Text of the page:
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Ever wondered how PAGASA names PH tropical cyclones?

The weather bureau has now released its list of tropical cyclone names for 2020!

The month of June is fast approaching which means soon enough, rainy season is going to be declared by the Philippine Atmospheric Geophysical and Astronomical Services Administration (PAGASA).

This means that tropical cyclones are on its way to the Philippine Area of Responsibility (PAR), and the country should expect colder weather in the coming months.

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Photo from Freepik

Currently, there is a tropical depression named “Ambo” near the Mindanao island. It is the first tropical cyclone for 2020—the first of around 20 cyclones (a yearly average) for the year.

Because of this, PAGASA has now released the list of names of tropical cyclones for the current year. Here are the 25 tropical cyclone names for the year, with the exception of the letter X:

  • Ambo
  • Butchoy
  • Carina
  • Dindo
  • Enteng
  • Ferdie
  • Gener
  • Helen
  • Igme
  • Julian
  • Kristine
  • Leon
  • Marce
  • Nika
  • Ofel
  • Pepito
  • Quinta
  • Rolly
  • Siony
  • Tonyo
  • Ulysses
  • Vicky
  • Warren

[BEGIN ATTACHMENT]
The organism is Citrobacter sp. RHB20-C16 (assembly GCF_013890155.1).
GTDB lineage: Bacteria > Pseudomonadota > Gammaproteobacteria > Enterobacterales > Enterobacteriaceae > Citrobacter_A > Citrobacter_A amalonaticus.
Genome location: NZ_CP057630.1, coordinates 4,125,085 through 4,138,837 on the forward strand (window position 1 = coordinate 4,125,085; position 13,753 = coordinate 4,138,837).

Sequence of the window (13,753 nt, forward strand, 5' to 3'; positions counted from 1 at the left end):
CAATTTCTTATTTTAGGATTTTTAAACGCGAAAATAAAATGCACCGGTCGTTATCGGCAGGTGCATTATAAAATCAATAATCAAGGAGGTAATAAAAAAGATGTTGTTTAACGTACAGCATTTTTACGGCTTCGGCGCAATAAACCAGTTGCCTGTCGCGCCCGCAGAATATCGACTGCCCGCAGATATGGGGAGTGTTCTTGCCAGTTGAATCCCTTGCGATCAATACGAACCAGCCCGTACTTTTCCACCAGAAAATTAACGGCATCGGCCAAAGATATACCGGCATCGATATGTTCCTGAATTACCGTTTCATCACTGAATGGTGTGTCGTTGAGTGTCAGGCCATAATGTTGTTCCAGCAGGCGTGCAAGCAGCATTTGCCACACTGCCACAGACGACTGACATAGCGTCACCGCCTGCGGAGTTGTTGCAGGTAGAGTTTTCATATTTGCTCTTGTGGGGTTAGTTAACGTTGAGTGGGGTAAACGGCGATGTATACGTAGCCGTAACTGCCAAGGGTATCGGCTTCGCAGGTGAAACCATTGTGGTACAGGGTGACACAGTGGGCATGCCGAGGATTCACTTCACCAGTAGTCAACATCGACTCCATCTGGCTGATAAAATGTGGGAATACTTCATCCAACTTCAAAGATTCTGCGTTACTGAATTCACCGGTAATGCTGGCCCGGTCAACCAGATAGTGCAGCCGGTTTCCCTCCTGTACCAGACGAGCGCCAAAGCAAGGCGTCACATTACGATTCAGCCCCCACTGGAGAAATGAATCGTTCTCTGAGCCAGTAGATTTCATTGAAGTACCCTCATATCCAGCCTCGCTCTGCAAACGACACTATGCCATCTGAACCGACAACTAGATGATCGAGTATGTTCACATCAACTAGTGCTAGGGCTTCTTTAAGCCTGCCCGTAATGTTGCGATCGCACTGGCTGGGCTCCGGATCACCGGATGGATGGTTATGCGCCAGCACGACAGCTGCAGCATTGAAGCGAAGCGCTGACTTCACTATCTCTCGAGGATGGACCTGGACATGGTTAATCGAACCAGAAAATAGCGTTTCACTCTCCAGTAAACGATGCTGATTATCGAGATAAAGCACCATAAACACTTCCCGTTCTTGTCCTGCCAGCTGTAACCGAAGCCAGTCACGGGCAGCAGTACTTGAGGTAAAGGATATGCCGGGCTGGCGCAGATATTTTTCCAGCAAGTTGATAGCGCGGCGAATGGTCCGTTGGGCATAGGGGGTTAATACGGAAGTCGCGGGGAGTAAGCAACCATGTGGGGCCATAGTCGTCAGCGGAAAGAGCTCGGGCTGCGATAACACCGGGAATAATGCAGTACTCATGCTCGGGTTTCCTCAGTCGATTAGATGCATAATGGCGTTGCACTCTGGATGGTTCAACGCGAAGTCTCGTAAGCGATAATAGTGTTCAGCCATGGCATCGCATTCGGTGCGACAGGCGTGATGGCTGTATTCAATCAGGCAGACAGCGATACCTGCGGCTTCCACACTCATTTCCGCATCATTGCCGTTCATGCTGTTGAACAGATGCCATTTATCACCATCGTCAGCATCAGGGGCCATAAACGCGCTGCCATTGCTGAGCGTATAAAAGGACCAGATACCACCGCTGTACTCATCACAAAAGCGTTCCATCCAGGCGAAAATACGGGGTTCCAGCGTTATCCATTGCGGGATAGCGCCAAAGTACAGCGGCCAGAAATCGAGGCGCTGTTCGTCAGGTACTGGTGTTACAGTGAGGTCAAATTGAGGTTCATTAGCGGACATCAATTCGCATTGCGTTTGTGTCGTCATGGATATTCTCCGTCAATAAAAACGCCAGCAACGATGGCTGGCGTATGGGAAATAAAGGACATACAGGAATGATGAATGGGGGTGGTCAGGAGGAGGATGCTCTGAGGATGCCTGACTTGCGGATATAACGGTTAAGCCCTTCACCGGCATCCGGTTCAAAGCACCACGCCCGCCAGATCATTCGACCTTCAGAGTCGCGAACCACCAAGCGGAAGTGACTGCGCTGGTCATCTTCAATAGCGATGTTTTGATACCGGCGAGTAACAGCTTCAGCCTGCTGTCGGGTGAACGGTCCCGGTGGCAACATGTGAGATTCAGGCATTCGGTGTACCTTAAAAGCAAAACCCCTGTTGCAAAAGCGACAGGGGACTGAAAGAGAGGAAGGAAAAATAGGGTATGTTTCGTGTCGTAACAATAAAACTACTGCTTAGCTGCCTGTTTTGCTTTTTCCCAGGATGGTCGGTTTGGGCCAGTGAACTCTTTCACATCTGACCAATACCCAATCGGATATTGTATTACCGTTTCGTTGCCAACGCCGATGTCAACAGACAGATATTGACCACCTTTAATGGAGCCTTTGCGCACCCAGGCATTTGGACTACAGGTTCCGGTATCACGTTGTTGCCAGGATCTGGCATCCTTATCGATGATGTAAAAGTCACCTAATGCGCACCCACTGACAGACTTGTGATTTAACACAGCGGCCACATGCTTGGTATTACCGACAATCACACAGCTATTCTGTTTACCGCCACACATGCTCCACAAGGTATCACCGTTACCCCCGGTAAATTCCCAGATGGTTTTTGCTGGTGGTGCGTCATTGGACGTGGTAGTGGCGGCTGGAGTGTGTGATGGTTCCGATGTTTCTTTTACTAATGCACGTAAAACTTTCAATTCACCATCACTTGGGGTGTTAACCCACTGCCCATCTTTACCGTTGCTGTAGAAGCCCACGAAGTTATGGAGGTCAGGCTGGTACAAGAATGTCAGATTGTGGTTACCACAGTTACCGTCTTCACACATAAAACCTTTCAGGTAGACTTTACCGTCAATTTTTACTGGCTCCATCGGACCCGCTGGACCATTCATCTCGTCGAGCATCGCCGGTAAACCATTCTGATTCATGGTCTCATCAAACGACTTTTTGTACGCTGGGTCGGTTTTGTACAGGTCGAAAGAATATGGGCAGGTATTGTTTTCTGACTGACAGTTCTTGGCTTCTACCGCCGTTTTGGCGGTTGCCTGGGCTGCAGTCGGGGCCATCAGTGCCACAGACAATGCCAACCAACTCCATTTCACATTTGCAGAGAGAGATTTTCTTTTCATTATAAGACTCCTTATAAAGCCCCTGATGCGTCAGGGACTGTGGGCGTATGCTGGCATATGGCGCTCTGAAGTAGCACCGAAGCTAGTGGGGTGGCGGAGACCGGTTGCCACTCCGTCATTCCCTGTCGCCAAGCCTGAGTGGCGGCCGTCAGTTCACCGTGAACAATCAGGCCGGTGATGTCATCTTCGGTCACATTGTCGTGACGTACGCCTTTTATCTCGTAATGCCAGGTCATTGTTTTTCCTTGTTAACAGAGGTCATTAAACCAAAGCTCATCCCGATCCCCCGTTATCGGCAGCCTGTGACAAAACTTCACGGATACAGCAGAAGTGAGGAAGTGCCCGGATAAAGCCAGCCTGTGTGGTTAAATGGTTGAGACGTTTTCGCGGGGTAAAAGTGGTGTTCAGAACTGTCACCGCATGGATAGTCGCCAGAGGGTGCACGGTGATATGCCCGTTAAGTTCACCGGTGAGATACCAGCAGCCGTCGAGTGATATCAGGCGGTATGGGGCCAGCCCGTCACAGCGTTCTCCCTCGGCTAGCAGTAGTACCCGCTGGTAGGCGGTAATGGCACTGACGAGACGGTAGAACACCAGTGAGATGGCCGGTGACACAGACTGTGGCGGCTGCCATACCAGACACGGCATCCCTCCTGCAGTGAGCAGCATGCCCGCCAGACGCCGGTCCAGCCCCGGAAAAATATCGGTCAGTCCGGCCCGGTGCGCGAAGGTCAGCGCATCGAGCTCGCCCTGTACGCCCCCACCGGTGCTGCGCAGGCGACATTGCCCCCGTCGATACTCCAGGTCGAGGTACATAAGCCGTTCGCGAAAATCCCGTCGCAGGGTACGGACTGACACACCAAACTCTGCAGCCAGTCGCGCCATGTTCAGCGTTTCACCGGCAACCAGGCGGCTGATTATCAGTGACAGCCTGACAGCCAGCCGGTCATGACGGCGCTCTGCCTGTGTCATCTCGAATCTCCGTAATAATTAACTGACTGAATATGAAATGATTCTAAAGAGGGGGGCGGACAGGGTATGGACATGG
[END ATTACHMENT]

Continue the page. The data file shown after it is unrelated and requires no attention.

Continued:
• Yoyong
  • Zosimo

If in case there will be more than 25 tropical cyclones to enter the PAR, the names chosen beforehand from an auxiliary list will be used. The 2020 auxiliary names are: Alamid, Bruno, Conching, Dolor, Ernie, Florante, Gerardo, Hernan, Isko, and Jerome.

Naming Tropical Cyclones

Photo by Free-Photos from Pixabay

The Philippines’s weather bureau has a system for naming tropical cyclones that enter the PAR. There are four lists for both regular and auxiliary names that are used alternately to name the bagyo. For example, this year’s names will be used once again by 2024, then 2028, and so on.

However, names of particularly deadly or destructive tropical cyclones are “retired” or decommissioned. There are two conditions for a name to be decommissioned by PAGASA: the tropical cyclone should have caused at least 300 deaths and/or destroyed more than P1 billion worth of infrastructure and agriculture.

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Copyright image from Weather Philippines Foundation Inc.

The latest names to have been retired were Tisoy and Ursula, both 2019 typhoons. Bagyong Tisoy only caused four deaths but ravaged around P6.6 billion worth of infrastructure and agriculture, while bagyong Ursula caused 57 deaths and P4.3 billion worth of damages.

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